After our last tutorial where we tried out some body percussion we're now going to add it to a llamada for bulerias.
This is a simple llamada (ha! nothing is simple in flamenco) that uses a variation of one of the percussion patterns we learnt previously and also includes in the first compás a typical pattern for a llamada for a 12 beat compás.
We hope you enjoy playing with this one!
We made a downloadable cheatsheet for this llamada. Just click the pink button below to grab your copy!
First lets look at this thing and then we'll break it down.
To learn this llamada we're going to start with the second compas, in other words, the percussion.
The pattern is in double time and starts on the contratiempo (off-beat) between counts 1 and 2.
In the video below I take you through the first part of the percussion, then the second part. We then join the two parts together and then add on the beginning and the end of the compás.
To start with just get used to doing the percussion patten all the way through without stopping.
Once you've got that add in the first golpe on count 12.
Then add in the final half of the compás.
You'll notice that after the golpe on count 12 I turn to the diagonal and drop my torso.
Try to get down as much as you can without collapsing the upper body (see photo below). I haven't mastered this yet but try to get low and then in the second half of the compás when your arms open to the side you lift your torso and head back up.
You'll also need to be quick to bring your right leg up and to the back to do the golpe on count 6.
In the diagram above I've mapped the main events to help you practice. The highlighted counts (12, 6 and 10) are the accents.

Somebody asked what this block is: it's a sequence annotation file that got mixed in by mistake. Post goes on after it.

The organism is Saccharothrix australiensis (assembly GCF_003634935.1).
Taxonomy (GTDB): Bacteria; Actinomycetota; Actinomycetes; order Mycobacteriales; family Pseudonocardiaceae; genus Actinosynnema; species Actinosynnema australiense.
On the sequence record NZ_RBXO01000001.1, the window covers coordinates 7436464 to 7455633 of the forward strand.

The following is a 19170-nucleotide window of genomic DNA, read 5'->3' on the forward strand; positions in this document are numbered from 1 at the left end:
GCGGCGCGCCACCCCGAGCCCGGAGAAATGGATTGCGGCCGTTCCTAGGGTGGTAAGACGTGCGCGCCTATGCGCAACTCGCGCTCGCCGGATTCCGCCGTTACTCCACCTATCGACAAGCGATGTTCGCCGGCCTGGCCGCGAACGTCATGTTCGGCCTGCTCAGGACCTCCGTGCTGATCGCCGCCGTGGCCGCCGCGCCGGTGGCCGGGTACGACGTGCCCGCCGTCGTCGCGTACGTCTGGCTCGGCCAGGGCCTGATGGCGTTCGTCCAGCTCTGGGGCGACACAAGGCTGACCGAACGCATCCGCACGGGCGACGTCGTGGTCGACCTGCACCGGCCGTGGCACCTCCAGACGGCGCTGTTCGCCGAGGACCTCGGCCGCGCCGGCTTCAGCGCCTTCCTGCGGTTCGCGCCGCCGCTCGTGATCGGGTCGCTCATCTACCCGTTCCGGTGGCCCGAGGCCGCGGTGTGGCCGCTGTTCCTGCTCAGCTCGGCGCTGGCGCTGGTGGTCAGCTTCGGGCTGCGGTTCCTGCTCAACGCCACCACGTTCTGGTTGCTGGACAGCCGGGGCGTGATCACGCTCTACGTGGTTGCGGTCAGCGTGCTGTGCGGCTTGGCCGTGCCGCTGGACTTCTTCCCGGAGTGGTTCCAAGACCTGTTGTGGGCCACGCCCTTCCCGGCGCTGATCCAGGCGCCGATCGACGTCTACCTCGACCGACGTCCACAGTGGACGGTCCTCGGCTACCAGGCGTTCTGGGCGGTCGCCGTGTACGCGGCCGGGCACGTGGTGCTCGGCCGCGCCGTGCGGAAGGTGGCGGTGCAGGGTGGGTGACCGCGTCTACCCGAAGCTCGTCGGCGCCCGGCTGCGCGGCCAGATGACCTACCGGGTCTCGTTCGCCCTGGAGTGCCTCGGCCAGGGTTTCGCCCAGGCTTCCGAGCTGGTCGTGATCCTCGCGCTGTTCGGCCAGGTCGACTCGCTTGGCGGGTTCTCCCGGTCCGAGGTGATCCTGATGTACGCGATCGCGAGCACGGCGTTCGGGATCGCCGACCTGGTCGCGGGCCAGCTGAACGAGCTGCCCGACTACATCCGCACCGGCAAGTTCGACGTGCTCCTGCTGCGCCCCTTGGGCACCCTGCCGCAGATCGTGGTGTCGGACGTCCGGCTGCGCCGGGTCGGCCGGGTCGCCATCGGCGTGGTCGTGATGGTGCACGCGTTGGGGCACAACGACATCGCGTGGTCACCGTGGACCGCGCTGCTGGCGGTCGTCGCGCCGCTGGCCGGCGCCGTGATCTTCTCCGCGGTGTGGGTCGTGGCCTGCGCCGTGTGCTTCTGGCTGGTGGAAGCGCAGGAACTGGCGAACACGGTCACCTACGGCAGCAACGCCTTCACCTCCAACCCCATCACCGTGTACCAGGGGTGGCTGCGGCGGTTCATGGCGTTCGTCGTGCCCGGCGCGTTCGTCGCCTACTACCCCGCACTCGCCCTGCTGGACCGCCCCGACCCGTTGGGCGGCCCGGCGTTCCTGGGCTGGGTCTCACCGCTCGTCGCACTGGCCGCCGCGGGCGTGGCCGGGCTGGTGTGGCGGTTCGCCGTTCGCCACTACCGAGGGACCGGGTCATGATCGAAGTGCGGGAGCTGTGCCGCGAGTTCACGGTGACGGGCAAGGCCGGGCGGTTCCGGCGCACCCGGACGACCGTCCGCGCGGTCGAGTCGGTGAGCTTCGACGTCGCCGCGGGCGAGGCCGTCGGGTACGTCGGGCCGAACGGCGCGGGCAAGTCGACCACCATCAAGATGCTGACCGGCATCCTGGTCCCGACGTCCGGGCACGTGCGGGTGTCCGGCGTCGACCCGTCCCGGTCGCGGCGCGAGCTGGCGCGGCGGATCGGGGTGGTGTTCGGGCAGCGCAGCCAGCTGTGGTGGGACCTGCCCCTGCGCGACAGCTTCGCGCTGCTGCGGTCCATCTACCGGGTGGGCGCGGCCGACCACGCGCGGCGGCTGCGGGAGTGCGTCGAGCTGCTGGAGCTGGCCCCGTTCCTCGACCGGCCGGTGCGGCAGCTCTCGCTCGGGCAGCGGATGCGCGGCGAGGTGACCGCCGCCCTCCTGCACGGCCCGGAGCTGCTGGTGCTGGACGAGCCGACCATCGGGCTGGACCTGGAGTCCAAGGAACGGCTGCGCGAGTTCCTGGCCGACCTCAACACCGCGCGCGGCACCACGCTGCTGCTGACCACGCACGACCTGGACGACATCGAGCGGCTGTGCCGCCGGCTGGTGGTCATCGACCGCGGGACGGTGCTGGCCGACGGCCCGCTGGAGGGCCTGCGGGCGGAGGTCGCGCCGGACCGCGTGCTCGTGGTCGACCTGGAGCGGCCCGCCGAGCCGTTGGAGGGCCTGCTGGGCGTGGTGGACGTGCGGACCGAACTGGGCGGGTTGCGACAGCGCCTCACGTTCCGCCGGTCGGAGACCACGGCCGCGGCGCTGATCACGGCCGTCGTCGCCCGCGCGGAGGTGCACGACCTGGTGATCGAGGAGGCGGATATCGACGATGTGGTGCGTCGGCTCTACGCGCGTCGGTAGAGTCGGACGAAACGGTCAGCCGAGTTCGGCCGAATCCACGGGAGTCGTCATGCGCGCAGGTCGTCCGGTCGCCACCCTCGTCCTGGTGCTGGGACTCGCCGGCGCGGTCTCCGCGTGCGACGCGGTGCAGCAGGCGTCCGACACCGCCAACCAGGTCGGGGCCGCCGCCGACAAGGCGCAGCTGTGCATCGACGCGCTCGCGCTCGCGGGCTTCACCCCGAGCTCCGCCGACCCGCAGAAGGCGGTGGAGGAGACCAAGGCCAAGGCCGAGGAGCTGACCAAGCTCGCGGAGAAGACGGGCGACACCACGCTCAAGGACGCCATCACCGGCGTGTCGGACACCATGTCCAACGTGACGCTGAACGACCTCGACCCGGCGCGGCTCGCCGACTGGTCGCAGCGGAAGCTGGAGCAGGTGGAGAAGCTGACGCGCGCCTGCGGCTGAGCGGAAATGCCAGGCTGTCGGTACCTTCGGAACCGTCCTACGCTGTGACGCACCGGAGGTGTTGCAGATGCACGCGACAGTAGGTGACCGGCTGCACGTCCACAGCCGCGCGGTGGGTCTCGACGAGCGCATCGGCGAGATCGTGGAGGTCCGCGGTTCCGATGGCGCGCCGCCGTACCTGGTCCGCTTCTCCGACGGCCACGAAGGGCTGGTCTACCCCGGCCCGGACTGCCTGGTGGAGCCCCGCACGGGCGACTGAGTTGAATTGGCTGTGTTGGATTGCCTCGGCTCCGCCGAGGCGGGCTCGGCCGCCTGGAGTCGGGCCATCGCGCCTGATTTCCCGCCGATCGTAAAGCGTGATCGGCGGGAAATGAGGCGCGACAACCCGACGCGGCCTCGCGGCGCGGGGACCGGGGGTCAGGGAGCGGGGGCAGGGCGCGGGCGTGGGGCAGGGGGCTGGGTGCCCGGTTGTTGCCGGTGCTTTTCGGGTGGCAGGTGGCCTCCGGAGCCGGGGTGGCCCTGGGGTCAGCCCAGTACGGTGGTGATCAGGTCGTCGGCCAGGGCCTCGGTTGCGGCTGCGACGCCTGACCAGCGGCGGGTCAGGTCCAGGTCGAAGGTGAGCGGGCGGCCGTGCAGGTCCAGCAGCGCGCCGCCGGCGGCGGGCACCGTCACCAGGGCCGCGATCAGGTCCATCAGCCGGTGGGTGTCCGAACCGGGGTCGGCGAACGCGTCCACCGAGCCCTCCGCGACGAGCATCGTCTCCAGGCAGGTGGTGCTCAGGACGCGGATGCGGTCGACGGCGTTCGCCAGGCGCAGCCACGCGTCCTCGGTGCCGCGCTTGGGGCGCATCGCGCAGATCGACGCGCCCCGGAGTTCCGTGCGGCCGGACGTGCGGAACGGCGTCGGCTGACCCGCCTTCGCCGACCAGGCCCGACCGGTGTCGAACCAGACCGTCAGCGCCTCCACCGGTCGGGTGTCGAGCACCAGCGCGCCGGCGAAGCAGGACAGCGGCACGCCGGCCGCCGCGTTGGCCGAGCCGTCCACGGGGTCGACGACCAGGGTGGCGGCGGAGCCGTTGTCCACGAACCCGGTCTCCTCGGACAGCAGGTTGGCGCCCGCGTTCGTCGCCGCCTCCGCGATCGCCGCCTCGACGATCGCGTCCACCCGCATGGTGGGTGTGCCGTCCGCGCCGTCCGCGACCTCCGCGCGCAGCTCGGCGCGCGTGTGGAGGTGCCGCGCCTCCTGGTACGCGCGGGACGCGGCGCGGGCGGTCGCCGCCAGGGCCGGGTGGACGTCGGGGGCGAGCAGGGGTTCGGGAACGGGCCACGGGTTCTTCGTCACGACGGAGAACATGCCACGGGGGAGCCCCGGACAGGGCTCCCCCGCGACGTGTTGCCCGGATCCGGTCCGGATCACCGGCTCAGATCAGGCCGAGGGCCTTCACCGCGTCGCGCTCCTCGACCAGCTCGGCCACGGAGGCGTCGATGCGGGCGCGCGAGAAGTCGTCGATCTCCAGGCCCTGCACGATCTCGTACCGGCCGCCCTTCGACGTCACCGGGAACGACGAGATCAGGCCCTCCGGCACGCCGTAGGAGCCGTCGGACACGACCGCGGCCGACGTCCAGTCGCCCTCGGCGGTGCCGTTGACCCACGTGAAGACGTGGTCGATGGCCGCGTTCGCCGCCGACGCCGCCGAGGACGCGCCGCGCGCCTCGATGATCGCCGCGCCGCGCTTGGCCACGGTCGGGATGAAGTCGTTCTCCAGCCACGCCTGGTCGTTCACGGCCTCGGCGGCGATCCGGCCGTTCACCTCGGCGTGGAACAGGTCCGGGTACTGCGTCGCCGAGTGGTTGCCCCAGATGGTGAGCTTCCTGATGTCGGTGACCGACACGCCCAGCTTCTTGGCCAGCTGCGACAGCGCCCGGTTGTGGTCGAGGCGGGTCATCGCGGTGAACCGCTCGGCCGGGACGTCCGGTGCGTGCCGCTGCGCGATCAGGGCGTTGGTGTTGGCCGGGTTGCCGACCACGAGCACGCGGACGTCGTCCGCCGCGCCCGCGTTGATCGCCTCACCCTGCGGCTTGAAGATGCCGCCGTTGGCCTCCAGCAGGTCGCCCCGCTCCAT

Now let's move on to the first part of the llamada.
This is a pattern you will see again and again but don't make the mistake of thinking that this is the only way a llamada can be danced. This is one example amongst thousands of possibilities.
First the feet.
The llamada starts with three golpes on the right leg on counts 1, 2 and 3. On count three you will transfer your weight to the right foot so you can pick up your left foot for the next step.
On count 4 you do a single planta with the left foot next to the right.
On count 5 step forward on the left foot (this doesn't need to be a big step).
On count six do a golpe with the right foot next to the left.
Now you will pick up the right foot again to do a planta - tacón (7 and) repeat with planta - tacón on the left (8 and) and the again on the right (9 and).
On count 10 you do a golpe on the left foot.
From here you do nothing on count 11 and then move on to the second compás which we just learnt.
G = golpe P = planta S = step T = tacón R = right (foot) L = left (foot)
Counts 1 - 3 : Arms open to second and close in front of the body, one wrist circle.
Counts 4 - 6 : Arms open to second and the move up to fifth position.
Counts 7 - 10 : Arms come down the front of the body with one wrist circle.
You can see how this all works in the video below.
Joining everything together
Now you need to join it all together. You will 'finish' (not really finish) the first compás on count 10, wait for one beat on count 11 and the come in with the second compás of count 12 with the golpe on the right foot and turn to the diagonal before starting the percussion.
Follow the video below to see how it all flows together.
Once you have the mechanics of everything increase the speed and try to capture the dynamic of the llamada. This takes experimentation and just having a go.
It took me four attempts and many hours to capture this simple llamada for you. At first the version I had was fancy but I was out of compás and I didn't realise it until I got home and started editing (aargh!). So in the end I simplified it until I had control of what I was doing (I'm no José Merino) and could dance it confidently in compás.
Once you've got the basics of this llamada you can change it and make it your own.
There are some extra layers of movement that I haven't highlighted in the text. Can you find them and add them in to your own llamada?